China’s central bank said on Friday it would maintain its prudent and neutral monetary policy to ensure ample liquidity and keep the yuan largely stable, as global economic uncertainties increase due partly to trade frictions.
The world’s second-largest economy faces increasing headwinds due to an intensifying tit-for-tat trade dispute with the United States, rising corporate borrowing costs and sharp falls in Chinese stocks.
“Trade frictions, geopolitics and the normalisation of monetary policies in major economies have increased uncertainties in global economic and financial markets,” the People’s Bank of China (PBOC) said.
However, the central bank said it would not resort to currency moves to cope with trade spat with the United States, amid concerns about rapid yuan falls in recent weeks that have partly offset impact on Chinese exporters from higher US tariffs.
The PBOC said in its second-quarter monetary policy implementation report that it will fine-tune policy in line with changes in the economy and use various policy tools to ensure ample liquidity, ruling out any forceful stimulus.
The central bank will strike a balance between stabilising economic growth, pushing structural adjustments and preventing risks, it said, vowing to fend off systemic financial risks.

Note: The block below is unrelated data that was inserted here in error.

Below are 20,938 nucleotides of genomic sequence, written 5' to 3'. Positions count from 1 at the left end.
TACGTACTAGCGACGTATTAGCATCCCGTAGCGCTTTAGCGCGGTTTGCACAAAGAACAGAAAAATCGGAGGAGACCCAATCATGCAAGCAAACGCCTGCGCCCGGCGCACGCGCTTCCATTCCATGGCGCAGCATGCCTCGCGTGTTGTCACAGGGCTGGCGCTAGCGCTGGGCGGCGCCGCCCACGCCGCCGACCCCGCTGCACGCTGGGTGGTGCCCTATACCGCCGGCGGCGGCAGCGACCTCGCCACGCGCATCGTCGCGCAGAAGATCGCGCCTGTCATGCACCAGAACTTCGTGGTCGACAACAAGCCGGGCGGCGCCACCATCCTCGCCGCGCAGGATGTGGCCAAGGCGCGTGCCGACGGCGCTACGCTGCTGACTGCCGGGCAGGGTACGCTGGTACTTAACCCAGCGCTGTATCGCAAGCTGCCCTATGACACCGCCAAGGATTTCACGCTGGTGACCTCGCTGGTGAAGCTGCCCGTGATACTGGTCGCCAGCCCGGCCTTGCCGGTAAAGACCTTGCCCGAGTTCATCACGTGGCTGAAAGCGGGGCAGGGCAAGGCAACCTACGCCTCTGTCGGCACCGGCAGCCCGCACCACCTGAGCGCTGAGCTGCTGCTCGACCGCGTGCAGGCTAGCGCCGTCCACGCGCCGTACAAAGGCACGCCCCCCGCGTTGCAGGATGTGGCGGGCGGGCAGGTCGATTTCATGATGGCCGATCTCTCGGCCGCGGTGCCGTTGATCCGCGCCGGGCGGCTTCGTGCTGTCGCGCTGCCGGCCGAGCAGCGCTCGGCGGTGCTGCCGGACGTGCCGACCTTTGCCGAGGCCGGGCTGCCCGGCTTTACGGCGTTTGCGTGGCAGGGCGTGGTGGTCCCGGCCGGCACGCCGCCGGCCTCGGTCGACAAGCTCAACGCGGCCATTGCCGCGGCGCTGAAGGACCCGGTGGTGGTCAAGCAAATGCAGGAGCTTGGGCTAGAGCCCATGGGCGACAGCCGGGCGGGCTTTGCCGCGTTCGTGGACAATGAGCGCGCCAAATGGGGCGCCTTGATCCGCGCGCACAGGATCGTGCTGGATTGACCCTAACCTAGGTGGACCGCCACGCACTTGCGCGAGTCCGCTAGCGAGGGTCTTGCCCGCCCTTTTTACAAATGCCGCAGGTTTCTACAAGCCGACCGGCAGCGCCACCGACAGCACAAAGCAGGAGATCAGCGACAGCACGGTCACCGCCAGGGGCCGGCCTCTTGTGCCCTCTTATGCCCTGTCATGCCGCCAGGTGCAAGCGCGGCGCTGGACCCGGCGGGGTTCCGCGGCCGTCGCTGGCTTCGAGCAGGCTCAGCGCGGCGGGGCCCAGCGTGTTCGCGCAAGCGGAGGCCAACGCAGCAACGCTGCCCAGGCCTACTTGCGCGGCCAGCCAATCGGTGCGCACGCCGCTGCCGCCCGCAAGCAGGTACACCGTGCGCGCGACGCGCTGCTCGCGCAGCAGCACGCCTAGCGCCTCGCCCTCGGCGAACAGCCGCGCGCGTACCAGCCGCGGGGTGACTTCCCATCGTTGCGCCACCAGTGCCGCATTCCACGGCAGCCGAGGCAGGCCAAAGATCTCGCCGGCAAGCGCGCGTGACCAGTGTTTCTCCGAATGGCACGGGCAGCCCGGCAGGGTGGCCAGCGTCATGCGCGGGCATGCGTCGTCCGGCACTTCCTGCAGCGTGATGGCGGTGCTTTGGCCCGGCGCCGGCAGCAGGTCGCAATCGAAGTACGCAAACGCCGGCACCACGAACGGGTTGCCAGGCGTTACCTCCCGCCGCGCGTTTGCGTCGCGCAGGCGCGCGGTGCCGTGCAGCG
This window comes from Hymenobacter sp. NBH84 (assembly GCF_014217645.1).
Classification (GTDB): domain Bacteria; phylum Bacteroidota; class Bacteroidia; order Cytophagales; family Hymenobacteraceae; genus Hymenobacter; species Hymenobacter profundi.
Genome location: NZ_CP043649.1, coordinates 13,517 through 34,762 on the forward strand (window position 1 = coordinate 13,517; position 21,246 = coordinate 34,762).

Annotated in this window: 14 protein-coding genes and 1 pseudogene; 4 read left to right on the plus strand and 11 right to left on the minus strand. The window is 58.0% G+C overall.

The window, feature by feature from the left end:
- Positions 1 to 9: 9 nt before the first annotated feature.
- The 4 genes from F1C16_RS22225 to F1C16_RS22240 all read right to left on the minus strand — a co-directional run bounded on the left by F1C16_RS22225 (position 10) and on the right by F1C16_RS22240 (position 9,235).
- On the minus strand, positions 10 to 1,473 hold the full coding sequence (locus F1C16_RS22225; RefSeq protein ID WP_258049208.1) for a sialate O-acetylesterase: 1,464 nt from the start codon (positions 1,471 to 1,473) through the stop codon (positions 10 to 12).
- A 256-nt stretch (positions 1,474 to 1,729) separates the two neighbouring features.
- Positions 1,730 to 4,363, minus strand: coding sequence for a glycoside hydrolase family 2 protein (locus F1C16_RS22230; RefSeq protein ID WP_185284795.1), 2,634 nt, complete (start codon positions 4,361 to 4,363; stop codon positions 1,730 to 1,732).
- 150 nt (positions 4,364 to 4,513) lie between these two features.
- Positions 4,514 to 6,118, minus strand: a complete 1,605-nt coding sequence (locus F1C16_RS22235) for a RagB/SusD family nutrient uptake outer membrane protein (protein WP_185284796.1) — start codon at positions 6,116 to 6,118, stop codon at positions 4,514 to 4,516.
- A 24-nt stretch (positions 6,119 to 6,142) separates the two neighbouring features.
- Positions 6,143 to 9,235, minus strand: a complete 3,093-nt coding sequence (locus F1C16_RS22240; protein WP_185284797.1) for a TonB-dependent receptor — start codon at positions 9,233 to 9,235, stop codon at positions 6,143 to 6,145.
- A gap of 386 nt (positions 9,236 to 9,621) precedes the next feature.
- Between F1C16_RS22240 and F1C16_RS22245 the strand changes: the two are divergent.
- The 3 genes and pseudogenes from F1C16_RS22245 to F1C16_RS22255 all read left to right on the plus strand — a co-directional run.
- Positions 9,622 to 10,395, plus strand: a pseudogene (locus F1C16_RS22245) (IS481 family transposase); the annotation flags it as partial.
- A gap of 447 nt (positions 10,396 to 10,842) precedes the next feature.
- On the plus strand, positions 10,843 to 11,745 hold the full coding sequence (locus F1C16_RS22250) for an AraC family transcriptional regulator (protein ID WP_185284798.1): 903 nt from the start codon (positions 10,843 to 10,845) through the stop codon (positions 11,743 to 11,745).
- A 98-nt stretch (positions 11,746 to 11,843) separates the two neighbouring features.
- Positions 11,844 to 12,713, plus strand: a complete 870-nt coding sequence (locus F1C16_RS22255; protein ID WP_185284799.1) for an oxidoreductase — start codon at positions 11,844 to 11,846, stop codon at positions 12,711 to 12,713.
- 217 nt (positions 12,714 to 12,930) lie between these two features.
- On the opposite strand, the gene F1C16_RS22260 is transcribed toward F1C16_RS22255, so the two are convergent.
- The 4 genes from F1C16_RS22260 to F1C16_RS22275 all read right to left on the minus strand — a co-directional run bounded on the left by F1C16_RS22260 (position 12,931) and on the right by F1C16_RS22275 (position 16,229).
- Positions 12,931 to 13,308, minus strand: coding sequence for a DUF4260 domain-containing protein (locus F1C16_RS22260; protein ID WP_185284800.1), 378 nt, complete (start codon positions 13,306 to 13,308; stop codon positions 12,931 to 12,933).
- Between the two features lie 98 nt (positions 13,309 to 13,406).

“We will take further effective measures to carry out counter-cyclical adjustments when necessary and regulate macro-prudential policies to maintain stability in the yuan exchange rate levels,” it said in the report, posted on its website www.pbc.gov.cn.
The weighted average lending rate for non-financial firms, a key indicator reflecting corporate funding costs, inched up 1 basis point in the second quarter to 5.97 per cent, following a rise of 22 basis points in the first quarter and a rise of 47 basis points in 2017.
The slower rise in corporate borrowing costs suggests the central bank’s increased liquidity injections have gained traction as interbank funding costs have been falling.
The PBOC has cut banks’ reserve requirements three times this year to pump out more cash to encourage bank lending and soften the impact from a de-risking drive that has pushed up borrowing costs and fuelled debt defaults among some firms.
The central bank also said it would provide more financial support for small enterprises, which are a key driver of the economy and have been encountering financial difficulties as banks have become more cautious over credit quality.
In addition, the central bank said in the report that it would not “use the renminbi (yuan) exchange rate as a tool to cope with external disturbances including trade frictions”.
The yuan has weakened 6.3 per cent against the dollar since mid-June as worries rise about a steeper economic slowdown due to an escalating trade war with the United States.
The central bank will enhance the yuan’s two-way fluctuations by allowing market forces to play a bigger role in setting the exchange rate, it said. Still, the central bank said it will keep the yuan “basically stable at a reasonable and balanced level”.